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Richard Corbould

(1757–1831, London)

An Old Man with a Girl and a Dog under Old Trees. Pen lithograph, from Specimens of Polyautography. 23.6 x 33 cm. 1802. Felix H. Man “Lithography in England (1801–1810)” in Prints: Thirteen Illustrated Essays on the Art of the Print, Carl Zigrosser, New York 1962, no. 45.

Richard Corbould from London was an extremely versatile and productive artist who, having studied under the landscape draughtsman Robert Marris, initially specialised in the painting of English and Welsh landscapes in oils and watercolours. However, he soon turned his attention to portraits and history scenes and also tried his hand as a miniaturist and porcelain painter. He first displayed his works in 1776 at the Free Society and from 1777 onwards regularly exhibited at the Royal Academy of Arts (1777–1811). From the early 1780s Corbould was mainly active as a book illustrator and contributed to many journals and newspapers, including The Spectator and the Guardian.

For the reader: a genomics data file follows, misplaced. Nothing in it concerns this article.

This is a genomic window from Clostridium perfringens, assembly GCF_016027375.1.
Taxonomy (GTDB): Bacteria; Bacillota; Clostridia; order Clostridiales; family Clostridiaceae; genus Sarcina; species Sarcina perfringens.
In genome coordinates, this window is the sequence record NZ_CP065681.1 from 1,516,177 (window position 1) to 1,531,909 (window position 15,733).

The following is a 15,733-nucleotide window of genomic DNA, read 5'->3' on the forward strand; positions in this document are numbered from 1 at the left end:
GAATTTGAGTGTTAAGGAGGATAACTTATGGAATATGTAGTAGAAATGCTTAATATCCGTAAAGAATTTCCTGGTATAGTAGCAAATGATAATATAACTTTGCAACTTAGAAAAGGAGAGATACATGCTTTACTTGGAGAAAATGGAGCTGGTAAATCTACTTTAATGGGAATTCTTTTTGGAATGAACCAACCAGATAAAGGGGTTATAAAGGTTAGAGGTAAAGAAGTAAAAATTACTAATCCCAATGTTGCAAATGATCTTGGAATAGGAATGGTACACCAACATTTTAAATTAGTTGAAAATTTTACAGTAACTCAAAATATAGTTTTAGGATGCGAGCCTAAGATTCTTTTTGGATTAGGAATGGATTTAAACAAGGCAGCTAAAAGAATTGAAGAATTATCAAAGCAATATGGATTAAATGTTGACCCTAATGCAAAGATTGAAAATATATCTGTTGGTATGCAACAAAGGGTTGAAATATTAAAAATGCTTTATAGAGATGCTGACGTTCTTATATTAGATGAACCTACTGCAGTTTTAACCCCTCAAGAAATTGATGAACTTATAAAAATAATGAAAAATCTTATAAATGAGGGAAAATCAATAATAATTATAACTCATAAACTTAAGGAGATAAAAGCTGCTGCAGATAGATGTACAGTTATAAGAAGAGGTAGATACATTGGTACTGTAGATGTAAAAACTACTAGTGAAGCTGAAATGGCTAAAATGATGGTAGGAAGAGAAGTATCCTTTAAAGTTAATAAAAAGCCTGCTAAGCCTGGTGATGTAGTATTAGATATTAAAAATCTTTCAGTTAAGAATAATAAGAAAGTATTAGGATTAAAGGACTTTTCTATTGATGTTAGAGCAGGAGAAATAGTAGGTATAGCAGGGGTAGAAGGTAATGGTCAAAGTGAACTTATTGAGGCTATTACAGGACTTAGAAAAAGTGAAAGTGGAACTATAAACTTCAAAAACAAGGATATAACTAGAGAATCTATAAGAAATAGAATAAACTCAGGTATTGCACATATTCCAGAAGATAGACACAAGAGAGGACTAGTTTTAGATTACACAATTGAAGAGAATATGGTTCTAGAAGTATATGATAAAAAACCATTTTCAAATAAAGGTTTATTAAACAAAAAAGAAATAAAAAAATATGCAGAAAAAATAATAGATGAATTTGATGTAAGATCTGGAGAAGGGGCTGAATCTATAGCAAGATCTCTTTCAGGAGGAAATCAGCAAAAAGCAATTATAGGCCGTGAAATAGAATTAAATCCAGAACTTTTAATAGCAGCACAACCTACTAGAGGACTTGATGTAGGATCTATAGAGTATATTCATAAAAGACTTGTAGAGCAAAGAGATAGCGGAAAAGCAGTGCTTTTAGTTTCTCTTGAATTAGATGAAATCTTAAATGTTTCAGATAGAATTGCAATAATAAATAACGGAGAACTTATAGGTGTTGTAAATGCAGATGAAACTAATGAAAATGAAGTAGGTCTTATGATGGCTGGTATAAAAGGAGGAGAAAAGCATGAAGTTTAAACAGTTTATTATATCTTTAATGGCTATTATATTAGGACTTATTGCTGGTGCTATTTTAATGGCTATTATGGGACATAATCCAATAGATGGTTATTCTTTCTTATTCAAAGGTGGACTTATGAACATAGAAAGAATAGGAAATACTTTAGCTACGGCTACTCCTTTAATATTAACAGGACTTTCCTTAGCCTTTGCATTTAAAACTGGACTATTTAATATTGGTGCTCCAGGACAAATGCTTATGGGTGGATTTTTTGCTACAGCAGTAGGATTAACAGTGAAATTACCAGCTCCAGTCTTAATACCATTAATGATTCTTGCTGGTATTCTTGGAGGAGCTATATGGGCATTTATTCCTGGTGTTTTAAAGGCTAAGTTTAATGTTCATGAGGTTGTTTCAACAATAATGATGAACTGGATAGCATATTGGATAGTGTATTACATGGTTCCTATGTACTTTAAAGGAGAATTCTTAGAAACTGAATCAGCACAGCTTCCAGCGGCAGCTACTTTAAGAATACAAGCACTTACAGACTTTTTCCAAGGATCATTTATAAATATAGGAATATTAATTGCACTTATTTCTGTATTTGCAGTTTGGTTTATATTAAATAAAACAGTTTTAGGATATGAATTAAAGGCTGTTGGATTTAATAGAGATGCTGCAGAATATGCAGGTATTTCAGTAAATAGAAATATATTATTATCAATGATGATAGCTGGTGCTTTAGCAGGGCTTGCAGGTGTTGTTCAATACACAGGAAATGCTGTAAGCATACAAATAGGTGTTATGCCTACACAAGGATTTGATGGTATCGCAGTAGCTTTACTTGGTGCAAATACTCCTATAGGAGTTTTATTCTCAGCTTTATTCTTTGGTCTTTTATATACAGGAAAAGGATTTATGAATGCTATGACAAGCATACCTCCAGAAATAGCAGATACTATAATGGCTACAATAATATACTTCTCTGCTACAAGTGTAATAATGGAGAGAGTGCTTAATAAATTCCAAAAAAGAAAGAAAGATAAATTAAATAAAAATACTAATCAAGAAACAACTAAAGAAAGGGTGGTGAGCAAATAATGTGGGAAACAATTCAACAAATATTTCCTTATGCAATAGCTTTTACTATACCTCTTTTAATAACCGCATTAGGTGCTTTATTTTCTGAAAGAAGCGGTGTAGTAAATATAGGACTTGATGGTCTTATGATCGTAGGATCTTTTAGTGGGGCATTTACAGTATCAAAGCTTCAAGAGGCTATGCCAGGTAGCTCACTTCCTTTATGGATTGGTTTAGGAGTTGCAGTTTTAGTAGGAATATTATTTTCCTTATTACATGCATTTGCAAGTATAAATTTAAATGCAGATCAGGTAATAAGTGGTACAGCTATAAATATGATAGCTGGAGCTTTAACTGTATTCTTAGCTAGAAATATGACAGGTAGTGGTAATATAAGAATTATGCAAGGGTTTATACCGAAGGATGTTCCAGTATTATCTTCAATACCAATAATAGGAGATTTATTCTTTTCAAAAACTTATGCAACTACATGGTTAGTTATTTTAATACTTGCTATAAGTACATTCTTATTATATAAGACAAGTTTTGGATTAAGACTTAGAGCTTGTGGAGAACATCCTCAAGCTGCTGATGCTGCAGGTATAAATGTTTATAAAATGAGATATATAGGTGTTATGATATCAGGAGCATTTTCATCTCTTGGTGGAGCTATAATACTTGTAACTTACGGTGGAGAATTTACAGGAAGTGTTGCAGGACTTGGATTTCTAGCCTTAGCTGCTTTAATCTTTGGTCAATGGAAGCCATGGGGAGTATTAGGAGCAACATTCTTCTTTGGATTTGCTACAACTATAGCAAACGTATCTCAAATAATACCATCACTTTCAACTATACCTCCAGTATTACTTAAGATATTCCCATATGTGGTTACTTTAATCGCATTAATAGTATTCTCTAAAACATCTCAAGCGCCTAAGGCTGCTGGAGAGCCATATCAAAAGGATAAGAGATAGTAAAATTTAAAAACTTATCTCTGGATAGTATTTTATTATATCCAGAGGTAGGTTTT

Around the turn of the century Corbould discovered another highly topical field of activity in the still very new printing technique of lithography, which had been introduced by Alois Senefelder just a few years earlier. The present pen lithograph with the idyllic depiction of an old man and a girl beneath two tall trees is one of the earliest examples of the use of this printing technique in England. It was included in the first issue of the famous Specimens of Polyauthography published in 1803. This earliest series of lithographs to be published in England incorporated works by Heinrich Füssli, James Barry, Conrad Gessner and Benjamin West and was issued by Philipp André (1800–1805) and James Heath (1757–1834). The present sheet is probably an extremely rare, individually printed impression which was published without the aquatint frame separately from the series itself. A fine impression with margins. Minor ageing, otherwise in excellent condition.

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